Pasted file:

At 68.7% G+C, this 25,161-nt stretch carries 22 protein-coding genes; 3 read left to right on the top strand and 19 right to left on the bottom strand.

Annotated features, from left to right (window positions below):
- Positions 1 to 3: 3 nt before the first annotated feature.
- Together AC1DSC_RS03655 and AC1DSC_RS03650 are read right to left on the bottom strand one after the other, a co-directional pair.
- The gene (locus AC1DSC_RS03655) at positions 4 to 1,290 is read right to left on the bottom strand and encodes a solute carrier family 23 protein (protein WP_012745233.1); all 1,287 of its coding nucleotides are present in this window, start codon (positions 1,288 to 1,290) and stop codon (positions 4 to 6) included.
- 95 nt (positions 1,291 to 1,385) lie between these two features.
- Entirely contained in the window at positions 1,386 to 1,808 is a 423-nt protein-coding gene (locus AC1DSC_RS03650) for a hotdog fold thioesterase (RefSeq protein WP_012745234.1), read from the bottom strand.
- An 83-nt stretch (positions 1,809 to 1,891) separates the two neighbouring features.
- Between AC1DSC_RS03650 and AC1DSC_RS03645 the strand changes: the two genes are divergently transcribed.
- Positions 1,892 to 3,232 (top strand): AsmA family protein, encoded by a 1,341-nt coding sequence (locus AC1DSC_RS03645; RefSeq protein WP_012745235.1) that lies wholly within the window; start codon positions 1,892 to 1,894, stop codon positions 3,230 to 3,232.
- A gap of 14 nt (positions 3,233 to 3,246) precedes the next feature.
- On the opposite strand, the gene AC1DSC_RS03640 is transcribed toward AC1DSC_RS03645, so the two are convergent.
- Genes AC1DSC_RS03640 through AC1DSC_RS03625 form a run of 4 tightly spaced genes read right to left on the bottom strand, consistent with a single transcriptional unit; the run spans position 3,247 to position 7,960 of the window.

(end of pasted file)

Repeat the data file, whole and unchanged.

At 68.7% G+C, this 25,161-nt stretch carries 22 protein-coding genes; 3 read left to right on the top strand and 19 right to left on the bottom strand.

Annotated features, from left to right (window positions below):
- Positions 1 to 3: 3 nt before the first annotated feature.
- Together AC1DSC_RS03655 and AC1DSC_RS03650 are read right to left on the bottom strand one after the other, a co-directional pair.
- The gene (locus AC1DSC_RS03655) at positions 4 to 1,290 is read right to left on the bottom strand and encodes a solute carrier family 23 protein (protein WP_012745233.1); all 1,287 of its coding nucleotides are present in this window, start codon (positions 1,288 to 1,290) and stop codon (positions 4 to 6) included.
- 95 nt (positions 1,291 to 1,385) lie between these two features.
- Entirely contained in the window at positions 1,386 to 1,808 is a 423-nt protein-coding gene (locus AC1DSC_RS03650) for a hotdog fold thioesterase (RefSeq protein WP_012745234.1), read from the bottom strand.
- An 83-nt stretch (positions 1,809 to 1,891) separates the two neighbouring features.
- Between AC1DSC_RS03650 and AC1DSC_RS03645 the strand changes: the two genes are divergently transcribed.
- Positions 1,892 to 3,232 (top strand): AsmA family protein, encoded by a 1,341-nt coding sequence (locus AC1DSC_RS03645; RefSeq protein WP_012745235.1) that lies wholly within the window; start codon positions 1,892 to 1,894, stop codon positions 3,230 to 3,232.
- A gap of 14 nt (positions 3,233 to 3,246) precedes the next feature.
- On the opposite strand, the gene AC1DSC_RS03640 is transcribed toward AC1DSC_RS03645, so the two are convergent.
- Genes AC1DSC_RS03640 through AC1DSC_RS03625 form a run of 4 tightly spaced genes read right to left on the bottom strand, consistent with a single transcriptional unit; the run spans position 3,247 to position 7,960 of the window.